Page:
Quarters of the Earth's Population

A cartographic / infoviz experiment, dividing the world up into quarters - 4 areas of equal population.

For this, I used the SEDAC Gridded World Population raster. This gives a 2015 estimate of the population as  7,373,246,130 (7.37 billion)

This is quite a high-resolution raster, so I decided to apply a grid of 0.5 x 0.5 degrees. This was done in QGIS 2.16 using the Make Regular Grid (Polygons), then using Zonal Statistics to get the total population in each cell.

There are four maps - from the top

  • by longitude
  • by latitude
  • by great-circle distance from Shanghai
  • by great-circle distance from London

Interesting finds

  • the Western Hemisphere is home to less than 1/4 of the world's population
  • the same goes for the southern hemisphere

How this was done

I used postgres/postgis to do the query. I used shp2pgsql to import the 0.5 degree polygon grid (with summary stats) into a table called point5grid. The sum field contains the total population for that cell (or NULL if no-one lives there - which is a lot of places)

The challenging part for me was to find a way of creating a running total (cumulative total) of the population. The trick to this was the SUM(sum) OVER PARTION BY 1. I was originally going to do this in a spreadsheet, but was delighted to find it could be done in the query. This creates a field called cumpop which holds a running total from one row to the next - the order by must match the outer order-by clause :)

For the longitude version:-

create table ordered_xy as (
with
    a as (select * from point5grid)
select
    a.gid,
    a.geom,
    a.sum,
    sum(a.sum) OVER (
        PARTITION BY 1
        ORDER BY st_x(st_centroid(a.geom)) asc,
                          st_y(st_centroid(a.geom)) desc
    ) as cumpop
from
    a
order by
    st_x(st_centroid(a.geom)) asc,
    st_y(st_centroid(a.geom)) desc
);

The great distance versions are a bit more complex, but works on a similar principle.

The magic number 148748 is the gid of the cell I want to start in.. this is found in QGIS with the identify tool.

create table centered_uk_geoid as (
with
    a as (select * from point5grid where sum is not null),
    b as (select * from point5grid where gid = 148748)
select
    a.gid,
    a.geom,
    a.sum,
    st_distance_sphere(
        st_centroid(a.geom),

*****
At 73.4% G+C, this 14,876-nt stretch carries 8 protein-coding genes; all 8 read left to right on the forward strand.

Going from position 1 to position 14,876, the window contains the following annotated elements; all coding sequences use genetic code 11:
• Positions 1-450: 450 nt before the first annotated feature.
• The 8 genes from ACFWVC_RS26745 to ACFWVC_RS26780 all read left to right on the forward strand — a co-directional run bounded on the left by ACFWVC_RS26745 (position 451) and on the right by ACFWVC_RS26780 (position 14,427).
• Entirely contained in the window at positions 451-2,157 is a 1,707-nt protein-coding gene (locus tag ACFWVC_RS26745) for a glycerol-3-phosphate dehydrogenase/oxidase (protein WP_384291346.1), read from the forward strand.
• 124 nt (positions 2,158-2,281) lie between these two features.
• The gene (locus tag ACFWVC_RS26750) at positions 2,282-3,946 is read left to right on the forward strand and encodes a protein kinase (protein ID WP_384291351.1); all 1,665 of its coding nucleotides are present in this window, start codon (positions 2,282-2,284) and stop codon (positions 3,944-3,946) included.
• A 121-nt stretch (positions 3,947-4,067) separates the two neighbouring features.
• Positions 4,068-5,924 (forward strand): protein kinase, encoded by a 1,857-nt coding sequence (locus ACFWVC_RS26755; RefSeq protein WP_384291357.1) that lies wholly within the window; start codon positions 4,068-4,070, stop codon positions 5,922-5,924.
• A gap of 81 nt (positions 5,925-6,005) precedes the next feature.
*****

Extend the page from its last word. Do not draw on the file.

st_centroid(b.geom)
    ) as dist,
    sum(a.sum) OVER (
        PARTITION BY 1
        ORDER BY st_distance_sphere(
            st_centroid(a.geom),
            st_centroid(b.geom)
        ) asc
    ) as cumpop
from
    a,b
order by
    st_distance(
        st_centroid(a.geom),
        st_centroid(b.geom)
    ) asc
);

Finally, this table is imported into QGIS, and styled using Rule-based rendering. Four bands are used, and colourised with the rule cumpop<X and cumpop is not null.  X is then set to multiples of 1/4 of the Earth's population for each successive band.

Being able to copy and paste styles between layers is a great help here!

 

Toponymy - mapping place name patterns in Great Britain with QGIS

This project was to study the distribution of certain patterns in place names of Great Britain. To do this, I used the Ordnance Survey Open Gazetteer (crown copyright and database rights). These maps were created in QGIS.

Place names in Britain come from a number of sources; Old English, Brythonic (Old British), Old Norse (via the Vikings), Pictish and Gaelic. Wikipedia has a write up here; I used this as inspiration for the queries.

The maps use a hexagonal grid of approx 20x20km. The colour represents the number of places with that pattern within the cell.

Danelaw and the Viking Influence

This map shows the distribution of places ending in -by, -thorpe, -thwaite, -toft, -kirk, -ness. In England, it shows the diagonal band from Cumbria to Lincolnshire which was under DaneLaw. In Scotland, it shows most influence in Orkney and Shetland. Most of the remaining ones in Scotland are 'kirk'. I did a map like this a few years back, but the cartography was pretty basic ;-)

places with Viking imports

Legend

These maps all use the following legend. I originally used Jenks Breaks to categorise the regions; they almost always came out with a distribution of 1-2, 2-4, 4-8 etc. So that's what I used.

legend.png


Pictish place names

One of the few Pictish place names I could find was -carden- (or -cardine). For example, Kincardine.

-carden or -cardine. The ones on the Welsh border are probably not of pictish origin!

Places beginning with Llan-

If there's an obvious Welsh place name pattern, it's the prefix Llan- (meaning Church). This is borne out by the map, which shows almost all such places in Wales (or near the English/Welsh border)

places beggining with Llan-

Influence of Brythonic - combe, coombe, cwm

Brythonic is one of the old British languages. Its word for valley is spelt differently; -coome or -coombe in England, cwm in Welsh. The sphere of influcence is felt most strongly in Wales, Devon and Somerset. Brythonic names are certainly found as far north as Edinburgh (for example, Penicuik is derived from Pen Y Cog, a name which wouldn't look out of place in Wales).

-combe, -coombe, -cwm, Brythonic

-combe, -coombe, -cwm, Brythonic

Making of the Map

In QGIS, I used MMQGIS to make the hexagonal grid. I removed cells which didn't overlap land, and manually removed some more hexes for aesthetic reasons (e.g. to separate the Western Isles from the mainland).

Each map was done by querying the gazetteer, saving as a new points layer, and doing a points-in-polygon analysis of this layer with the hex grid.

Finally, I buffer/dissolved the hex cells into a new layer to get the outline. The dashed outline was from applying Multi Ring Buffer plugin to this layer.